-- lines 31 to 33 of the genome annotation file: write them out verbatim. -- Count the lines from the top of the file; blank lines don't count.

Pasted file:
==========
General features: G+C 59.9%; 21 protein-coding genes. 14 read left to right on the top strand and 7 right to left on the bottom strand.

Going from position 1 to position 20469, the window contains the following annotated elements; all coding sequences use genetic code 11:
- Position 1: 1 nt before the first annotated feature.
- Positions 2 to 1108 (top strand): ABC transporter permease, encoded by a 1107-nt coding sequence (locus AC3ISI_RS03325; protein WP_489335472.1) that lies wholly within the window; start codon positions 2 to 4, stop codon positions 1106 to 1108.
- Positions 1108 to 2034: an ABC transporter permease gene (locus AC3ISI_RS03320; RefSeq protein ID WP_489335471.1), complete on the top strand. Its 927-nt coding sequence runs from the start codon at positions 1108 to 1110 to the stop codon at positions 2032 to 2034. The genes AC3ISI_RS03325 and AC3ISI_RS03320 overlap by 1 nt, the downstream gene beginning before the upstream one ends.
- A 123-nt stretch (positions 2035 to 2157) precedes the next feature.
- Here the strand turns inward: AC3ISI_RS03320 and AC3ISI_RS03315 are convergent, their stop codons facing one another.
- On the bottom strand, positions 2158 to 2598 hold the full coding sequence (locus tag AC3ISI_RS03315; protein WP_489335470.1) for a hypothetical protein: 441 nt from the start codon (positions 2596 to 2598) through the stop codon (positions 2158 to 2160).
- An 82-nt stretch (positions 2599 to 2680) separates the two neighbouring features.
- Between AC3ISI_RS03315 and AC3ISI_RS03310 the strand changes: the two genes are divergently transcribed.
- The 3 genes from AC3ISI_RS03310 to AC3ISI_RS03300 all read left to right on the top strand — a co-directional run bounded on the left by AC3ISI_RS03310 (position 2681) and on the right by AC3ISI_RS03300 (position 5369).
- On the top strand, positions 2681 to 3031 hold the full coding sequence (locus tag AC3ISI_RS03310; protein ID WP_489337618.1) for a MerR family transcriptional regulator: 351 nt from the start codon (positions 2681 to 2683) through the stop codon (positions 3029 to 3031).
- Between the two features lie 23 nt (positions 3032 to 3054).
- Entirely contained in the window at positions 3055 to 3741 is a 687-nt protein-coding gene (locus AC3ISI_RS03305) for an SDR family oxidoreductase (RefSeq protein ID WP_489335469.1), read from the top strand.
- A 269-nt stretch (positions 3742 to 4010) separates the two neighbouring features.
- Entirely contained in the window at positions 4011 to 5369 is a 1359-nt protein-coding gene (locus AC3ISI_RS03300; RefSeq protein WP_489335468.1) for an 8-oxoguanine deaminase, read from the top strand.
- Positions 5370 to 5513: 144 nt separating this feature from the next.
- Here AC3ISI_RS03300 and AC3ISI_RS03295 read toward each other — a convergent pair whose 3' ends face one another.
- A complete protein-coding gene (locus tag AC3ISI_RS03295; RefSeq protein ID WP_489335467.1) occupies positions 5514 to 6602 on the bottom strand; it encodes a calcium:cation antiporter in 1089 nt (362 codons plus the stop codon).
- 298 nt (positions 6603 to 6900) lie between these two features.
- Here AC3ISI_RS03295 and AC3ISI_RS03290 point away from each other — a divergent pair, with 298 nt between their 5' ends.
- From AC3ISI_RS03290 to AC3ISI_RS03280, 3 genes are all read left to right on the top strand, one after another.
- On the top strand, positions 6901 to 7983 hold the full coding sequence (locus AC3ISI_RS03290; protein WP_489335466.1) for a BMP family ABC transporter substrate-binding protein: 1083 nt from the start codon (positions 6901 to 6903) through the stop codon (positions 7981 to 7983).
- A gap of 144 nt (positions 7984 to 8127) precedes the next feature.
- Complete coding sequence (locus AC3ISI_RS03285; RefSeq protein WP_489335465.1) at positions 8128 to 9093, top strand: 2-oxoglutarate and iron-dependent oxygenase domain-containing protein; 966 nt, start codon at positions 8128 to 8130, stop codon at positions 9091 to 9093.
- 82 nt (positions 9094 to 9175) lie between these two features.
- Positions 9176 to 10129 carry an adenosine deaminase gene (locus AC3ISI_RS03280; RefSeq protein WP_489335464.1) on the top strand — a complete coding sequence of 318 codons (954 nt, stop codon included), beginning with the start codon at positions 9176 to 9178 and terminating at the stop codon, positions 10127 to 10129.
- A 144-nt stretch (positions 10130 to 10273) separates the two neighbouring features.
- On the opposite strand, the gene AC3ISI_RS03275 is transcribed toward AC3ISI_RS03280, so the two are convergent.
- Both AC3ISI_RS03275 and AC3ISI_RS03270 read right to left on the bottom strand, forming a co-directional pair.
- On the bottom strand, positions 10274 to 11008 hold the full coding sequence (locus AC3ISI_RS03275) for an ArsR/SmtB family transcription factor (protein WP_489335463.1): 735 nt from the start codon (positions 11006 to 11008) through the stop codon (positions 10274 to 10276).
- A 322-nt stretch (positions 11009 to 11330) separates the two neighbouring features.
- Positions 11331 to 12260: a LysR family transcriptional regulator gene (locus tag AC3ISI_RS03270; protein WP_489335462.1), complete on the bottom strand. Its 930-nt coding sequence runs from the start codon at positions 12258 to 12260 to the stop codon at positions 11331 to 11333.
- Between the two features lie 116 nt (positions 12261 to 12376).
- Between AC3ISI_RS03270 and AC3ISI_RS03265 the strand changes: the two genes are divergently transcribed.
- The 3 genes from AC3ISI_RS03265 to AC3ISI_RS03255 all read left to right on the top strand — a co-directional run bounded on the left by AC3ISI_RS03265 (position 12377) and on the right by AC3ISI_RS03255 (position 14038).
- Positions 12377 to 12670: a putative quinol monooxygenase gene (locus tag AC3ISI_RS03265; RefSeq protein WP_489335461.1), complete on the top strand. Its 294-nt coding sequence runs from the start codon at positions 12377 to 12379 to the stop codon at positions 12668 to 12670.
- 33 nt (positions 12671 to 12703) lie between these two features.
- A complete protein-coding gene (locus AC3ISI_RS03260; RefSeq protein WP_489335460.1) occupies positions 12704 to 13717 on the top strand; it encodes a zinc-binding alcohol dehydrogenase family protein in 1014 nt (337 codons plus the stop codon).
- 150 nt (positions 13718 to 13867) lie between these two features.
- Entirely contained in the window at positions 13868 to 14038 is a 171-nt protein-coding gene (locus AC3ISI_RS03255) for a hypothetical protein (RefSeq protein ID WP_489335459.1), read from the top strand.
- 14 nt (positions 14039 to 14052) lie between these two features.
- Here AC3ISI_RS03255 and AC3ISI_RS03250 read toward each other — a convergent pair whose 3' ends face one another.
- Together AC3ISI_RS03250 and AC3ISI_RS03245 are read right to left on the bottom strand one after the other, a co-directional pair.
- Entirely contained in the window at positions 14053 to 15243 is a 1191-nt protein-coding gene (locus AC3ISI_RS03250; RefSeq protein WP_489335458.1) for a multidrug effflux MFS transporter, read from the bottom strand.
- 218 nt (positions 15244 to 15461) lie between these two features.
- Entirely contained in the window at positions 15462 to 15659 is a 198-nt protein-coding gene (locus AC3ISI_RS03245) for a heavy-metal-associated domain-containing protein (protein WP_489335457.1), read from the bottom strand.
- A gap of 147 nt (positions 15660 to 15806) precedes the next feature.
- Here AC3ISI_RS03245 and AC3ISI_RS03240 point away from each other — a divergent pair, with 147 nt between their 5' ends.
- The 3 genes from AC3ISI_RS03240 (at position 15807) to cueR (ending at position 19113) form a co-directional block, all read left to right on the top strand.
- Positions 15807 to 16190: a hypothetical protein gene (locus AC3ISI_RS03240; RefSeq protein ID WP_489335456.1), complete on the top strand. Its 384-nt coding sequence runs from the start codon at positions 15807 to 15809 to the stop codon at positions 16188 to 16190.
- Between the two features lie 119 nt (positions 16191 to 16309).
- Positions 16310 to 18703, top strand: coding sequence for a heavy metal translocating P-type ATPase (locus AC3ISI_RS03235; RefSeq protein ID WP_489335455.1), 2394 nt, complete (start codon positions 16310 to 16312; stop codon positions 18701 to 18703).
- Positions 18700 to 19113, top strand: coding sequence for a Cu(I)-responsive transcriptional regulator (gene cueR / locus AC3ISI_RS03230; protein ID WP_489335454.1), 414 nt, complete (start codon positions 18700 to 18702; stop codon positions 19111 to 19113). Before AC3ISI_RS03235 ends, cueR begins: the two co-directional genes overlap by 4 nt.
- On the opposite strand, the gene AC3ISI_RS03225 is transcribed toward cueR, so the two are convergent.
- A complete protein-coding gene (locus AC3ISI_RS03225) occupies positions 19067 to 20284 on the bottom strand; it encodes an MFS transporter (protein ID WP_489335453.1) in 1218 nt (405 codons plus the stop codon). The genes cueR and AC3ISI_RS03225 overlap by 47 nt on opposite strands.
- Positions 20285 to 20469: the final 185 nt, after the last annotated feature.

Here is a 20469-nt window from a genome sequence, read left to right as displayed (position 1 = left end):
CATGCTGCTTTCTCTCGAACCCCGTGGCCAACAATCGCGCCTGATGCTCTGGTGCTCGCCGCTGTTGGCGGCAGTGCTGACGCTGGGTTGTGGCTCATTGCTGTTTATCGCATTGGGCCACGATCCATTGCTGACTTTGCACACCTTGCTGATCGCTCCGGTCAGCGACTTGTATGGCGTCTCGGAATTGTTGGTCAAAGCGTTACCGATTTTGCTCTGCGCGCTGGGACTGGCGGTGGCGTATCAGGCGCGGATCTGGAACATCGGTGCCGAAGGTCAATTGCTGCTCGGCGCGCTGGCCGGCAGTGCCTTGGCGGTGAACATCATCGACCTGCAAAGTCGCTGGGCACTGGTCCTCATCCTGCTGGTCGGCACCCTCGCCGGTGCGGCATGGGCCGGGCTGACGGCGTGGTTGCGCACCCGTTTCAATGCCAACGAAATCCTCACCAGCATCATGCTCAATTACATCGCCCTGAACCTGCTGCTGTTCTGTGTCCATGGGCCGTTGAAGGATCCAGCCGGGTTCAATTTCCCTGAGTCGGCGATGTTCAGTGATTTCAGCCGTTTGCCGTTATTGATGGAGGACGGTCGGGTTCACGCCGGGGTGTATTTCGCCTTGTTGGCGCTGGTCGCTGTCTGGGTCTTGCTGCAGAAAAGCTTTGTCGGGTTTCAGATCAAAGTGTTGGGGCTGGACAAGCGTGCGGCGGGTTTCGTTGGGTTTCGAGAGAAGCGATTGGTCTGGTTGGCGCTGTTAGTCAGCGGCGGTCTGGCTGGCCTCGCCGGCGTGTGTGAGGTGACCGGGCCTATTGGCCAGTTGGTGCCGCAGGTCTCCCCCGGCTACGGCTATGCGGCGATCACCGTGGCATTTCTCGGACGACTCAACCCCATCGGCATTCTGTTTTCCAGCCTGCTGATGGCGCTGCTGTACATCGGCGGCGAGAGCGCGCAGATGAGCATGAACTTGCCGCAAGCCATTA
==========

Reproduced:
- On the bottom strand, positions 10274 to 11008 hold the full coding sequence (locus AC3ISI_RS03275) for an ArsR/SmtB family transcription factor (protein WP_489335463.1): 735 nt from the start codon (positions 11006 to 11008) through the stop codon (positions 10274 to 10276).
- A 322-nt stretch (positions 11009 to 11330) separates the two neighbouring features.
- Positions 11331 to 12260: a LysR family transcriptional regulator gene (locus tag AC3ISI_RS03270; protein WP_489335462.1), complete on the bottom strand. Its 930-nt coding sequence runs from the start codon at positions 12258 to 12260 to the stop codon at positions 11331 to 11333.